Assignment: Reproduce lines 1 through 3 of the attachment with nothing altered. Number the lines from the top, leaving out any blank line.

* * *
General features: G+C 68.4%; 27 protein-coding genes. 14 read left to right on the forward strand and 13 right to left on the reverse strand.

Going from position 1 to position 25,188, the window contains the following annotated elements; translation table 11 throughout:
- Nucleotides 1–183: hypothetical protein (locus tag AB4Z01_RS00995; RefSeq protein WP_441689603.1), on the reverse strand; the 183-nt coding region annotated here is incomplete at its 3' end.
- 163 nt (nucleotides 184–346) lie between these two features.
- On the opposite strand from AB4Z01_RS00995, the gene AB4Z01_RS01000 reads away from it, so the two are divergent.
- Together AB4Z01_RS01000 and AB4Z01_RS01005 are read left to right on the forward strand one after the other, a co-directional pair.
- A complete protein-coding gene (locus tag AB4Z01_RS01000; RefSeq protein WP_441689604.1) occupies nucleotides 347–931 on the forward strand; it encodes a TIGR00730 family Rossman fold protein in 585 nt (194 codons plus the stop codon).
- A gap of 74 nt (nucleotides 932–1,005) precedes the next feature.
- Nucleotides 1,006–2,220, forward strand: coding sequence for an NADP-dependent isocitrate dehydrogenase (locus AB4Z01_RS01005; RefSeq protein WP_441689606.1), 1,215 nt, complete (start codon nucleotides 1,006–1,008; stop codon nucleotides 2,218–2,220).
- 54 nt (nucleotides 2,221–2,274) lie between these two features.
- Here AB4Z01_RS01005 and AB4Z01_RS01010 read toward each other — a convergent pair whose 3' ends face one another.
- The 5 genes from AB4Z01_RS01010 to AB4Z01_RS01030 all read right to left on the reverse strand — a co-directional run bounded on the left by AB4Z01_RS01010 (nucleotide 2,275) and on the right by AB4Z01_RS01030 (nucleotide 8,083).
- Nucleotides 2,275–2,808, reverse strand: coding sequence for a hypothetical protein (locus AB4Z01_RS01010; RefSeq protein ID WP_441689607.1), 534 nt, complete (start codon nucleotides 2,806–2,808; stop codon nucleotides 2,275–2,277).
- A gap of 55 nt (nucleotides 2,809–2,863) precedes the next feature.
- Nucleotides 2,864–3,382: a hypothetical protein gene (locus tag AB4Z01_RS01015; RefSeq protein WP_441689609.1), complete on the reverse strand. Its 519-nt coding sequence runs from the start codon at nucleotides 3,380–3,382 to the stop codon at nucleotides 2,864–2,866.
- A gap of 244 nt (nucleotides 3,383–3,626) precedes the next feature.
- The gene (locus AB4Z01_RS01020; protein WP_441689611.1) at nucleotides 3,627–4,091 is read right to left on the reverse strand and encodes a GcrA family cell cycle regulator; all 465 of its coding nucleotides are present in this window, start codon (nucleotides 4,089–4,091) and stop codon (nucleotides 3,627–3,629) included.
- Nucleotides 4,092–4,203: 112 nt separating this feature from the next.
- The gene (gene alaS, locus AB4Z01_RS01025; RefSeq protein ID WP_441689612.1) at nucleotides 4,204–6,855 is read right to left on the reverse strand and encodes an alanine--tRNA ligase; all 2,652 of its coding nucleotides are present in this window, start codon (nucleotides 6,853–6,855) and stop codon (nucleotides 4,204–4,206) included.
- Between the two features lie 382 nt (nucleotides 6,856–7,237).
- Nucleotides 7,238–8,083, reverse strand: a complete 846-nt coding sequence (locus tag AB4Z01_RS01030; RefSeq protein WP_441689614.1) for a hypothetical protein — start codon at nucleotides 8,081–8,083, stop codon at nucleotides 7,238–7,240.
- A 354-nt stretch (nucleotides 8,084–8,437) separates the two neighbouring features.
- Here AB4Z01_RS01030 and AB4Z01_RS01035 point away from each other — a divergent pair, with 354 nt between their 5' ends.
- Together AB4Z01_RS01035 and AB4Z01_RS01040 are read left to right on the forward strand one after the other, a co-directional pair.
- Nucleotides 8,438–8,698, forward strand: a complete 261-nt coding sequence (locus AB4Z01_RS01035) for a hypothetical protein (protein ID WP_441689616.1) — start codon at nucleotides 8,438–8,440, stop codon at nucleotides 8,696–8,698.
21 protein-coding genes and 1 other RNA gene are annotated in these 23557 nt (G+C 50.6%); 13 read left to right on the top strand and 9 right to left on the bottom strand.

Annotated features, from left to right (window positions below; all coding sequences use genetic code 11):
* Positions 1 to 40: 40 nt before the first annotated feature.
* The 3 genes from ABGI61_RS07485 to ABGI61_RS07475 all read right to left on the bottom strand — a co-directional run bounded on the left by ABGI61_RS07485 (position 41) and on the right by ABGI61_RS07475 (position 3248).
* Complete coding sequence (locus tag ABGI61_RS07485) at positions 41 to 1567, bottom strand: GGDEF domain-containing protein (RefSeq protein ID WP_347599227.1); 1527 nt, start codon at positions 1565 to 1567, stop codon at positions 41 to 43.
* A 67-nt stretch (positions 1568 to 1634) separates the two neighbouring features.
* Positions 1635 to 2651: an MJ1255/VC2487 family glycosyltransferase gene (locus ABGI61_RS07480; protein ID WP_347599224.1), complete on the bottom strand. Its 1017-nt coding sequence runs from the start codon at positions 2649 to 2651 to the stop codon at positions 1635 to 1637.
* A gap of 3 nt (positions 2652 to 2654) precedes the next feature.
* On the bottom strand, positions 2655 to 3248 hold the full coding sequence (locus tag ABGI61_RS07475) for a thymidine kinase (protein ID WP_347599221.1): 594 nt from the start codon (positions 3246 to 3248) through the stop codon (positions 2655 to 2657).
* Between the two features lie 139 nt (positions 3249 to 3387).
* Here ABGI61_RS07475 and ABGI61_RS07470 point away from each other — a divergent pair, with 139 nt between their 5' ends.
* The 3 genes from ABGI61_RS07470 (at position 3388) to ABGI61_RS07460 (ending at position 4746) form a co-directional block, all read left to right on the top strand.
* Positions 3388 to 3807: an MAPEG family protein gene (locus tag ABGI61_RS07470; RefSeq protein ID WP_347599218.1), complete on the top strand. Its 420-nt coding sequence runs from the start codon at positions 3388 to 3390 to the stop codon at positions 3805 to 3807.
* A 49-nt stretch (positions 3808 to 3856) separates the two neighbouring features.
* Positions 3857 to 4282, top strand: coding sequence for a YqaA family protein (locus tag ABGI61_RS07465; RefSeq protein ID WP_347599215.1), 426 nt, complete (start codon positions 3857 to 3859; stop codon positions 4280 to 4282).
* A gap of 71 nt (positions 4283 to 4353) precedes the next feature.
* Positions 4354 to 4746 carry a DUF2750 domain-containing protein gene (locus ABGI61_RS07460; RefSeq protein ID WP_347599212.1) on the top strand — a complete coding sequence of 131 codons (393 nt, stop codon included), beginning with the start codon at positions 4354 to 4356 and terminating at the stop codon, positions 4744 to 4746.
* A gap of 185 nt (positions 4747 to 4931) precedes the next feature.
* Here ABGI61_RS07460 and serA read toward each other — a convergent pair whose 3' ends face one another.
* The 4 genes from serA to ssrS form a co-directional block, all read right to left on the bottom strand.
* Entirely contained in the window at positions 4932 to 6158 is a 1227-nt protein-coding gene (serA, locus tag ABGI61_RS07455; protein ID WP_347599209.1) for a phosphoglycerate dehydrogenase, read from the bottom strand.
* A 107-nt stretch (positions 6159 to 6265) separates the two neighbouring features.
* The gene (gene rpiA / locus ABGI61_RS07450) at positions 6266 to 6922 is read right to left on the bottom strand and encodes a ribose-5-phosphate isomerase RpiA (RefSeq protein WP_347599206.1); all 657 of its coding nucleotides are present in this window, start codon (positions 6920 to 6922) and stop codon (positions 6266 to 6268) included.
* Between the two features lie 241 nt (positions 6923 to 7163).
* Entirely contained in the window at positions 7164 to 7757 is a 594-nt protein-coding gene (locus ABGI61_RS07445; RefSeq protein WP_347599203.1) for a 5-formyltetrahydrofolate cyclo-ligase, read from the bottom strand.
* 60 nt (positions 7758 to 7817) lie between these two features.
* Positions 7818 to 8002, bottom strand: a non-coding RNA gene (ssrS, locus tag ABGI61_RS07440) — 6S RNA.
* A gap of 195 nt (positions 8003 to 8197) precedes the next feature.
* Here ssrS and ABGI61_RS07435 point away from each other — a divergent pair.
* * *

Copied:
General features: G+C 68.4%; 27 protein-coding genes. 14 read left to right on the forward strand and 13 right to left on the reverse strand.

Going from position 1 to position 25,188, the window contains the following annotated elements; translation table 11 throughout:
- Nucleotides 1–183: hypothetical protein (locus tag AB4Z01_RS00995; RefSeq protein WP_441689603.1), on the reverse strand; the 183-nt coding region annotated here is incomplete at its 3' end.